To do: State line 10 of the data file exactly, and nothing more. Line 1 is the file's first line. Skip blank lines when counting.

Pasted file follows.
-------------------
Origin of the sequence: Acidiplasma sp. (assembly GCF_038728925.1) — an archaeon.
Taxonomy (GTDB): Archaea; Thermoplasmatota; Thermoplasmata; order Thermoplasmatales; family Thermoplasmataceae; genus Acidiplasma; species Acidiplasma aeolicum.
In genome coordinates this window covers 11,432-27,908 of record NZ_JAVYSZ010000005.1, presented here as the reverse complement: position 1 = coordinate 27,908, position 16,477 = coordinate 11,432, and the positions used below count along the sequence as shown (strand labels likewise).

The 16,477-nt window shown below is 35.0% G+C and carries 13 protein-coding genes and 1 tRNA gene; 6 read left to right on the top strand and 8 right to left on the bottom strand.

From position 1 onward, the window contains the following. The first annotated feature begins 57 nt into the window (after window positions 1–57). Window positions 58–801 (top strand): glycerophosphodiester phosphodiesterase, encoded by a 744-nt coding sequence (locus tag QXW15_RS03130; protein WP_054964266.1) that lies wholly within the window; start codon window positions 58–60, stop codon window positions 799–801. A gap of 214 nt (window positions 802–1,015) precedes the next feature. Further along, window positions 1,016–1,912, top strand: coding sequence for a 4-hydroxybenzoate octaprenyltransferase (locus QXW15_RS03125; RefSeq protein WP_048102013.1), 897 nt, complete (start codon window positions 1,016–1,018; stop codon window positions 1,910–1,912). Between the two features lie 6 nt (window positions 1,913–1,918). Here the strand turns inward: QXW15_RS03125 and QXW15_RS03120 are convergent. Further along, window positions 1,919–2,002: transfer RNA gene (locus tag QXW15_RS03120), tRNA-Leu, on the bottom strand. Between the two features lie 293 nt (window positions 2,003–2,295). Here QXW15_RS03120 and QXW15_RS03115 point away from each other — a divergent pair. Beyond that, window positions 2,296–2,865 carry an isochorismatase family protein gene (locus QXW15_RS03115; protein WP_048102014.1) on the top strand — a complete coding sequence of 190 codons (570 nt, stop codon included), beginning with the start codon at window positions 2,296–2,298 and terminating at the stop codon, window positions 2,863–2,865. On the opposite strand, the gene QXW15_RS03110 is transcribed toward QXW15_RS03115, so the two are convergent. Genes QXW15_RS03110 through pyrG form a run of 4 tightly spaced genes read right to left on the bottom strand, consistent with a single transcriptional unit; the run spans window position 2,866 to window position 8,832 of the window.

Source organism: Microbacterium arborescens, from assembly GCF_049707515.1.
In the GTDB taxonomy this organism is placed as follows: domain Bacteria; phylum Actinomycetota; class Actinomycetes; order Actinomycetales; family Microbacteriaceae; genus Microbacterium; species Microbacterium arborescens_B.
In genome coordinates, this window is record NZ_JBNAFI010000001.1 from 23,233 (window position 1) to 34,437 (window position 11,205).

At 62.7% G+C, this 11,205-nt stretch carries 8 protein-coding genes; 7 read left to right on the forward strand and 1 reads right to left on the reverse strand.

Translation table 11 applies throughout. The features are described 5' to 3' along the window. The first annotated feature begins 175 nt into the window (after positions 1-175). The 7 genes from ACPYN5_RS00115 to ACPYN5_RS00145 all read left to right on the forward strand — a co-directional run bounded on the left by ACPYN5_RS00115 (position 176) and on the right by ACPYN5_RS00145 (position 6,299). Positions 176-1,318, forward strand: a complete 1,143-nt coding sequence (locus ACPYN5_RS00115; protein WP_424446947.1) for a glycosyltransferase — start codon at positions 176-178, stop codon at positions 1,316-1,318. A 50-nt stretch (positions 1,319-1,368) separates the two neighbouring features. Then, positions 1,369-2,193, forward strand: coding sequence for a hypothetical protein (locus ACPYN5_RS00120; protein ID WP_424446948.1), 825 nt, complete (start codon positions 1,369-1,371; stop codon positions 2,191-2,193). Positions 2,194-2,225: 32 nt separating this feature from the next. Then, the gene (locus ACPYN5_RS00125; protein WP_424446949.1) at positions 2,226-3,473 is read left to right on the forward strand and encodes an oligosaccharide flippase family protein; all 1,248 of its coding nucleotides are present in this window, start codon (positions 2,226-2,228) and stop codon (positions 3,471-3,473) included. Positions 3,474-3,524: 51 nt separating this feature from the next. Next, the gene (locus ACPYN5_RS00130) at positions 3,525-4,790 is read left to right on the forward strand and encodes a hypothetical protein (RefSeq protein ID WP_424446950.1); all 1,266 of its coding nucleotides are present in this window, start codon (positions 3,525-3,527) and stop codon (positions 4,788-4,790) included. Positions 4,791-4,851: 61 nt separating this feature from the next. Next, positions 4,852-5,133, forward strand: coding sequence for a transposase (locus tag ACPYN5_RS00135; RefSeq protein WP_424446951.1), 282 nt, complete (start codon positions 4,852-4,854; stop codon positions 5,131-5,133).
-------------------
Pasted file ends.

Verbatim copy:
Translation table 11 applies throughout. The features are described 5' to 3' along the window. The first annotated feature begins 175 nt into the window (after positions 1-175). The 7 genes from ACPYN5_RS00115 to ACPYN5_RS00145 all read left to right on the forward strand — a co-directional run bounded on the left by ACPYN5_RS00115 (position 176) and on the right by ACPYN5_RS00145 (position 6,299). Positions 176-1,318, forward strand: a complete 1,143-nt coding sequence (locus ACPYN5_RS00115; protein WP_424446947.1) for a glycosyltransferase — start codon at positions 176-178, stop codon at positions 1,316-1,318. A 50-nt stretch (positions 1,319-1,368) separates the two neighbouring features. Then, positions 1,369-2,193, forward strand: coding sequence for a hypothetical protein (locus ACPYN5_RS00120; protein ID WP_424446948.1), 825 nt, complete (start codon positions 1,369-1,371; stop codon positions 2,191-2,193). Positions 2,194-2,225: 32 nt separating this feature from the next. Then, the gene (locus ACPYN5_RS00125; protein WP_424446949.1) at positions 2,226-3,473 is read left to right on the forward strand and encodes an oligosaccharide flippase family protein; all 1,248 of its coding nucleotides are present in this window, start codon (positions 2,226-2,228) and stop codon (positions 3,471-3,473) included. Positions 3,474-3,524: 51 nt separating this feature from the next. Next, the gene (locus ACPYN5_RS00130) at positions 3,525-4,790 is read left to right on the forward strand and encodes a hypothetical protein (RefSeq protein ID WP_424446950.1); all 1,266 of its coding nucleotides are present in this window, start codon (positions 3,525-3,527) and stop codon (positions 4,788-4,790) included. Positions 4,791-4,851: 61 nt separating this feature from the next. Next, positions 4,852-5,133, forward strand: coding sequence for a transposase (locus tag ACPYN5_RS00135; RefSeq protein WP_424446951.1), 282 nt, complete (start codon positions 4,852-4,854; stop codon positions 5,131-5,133).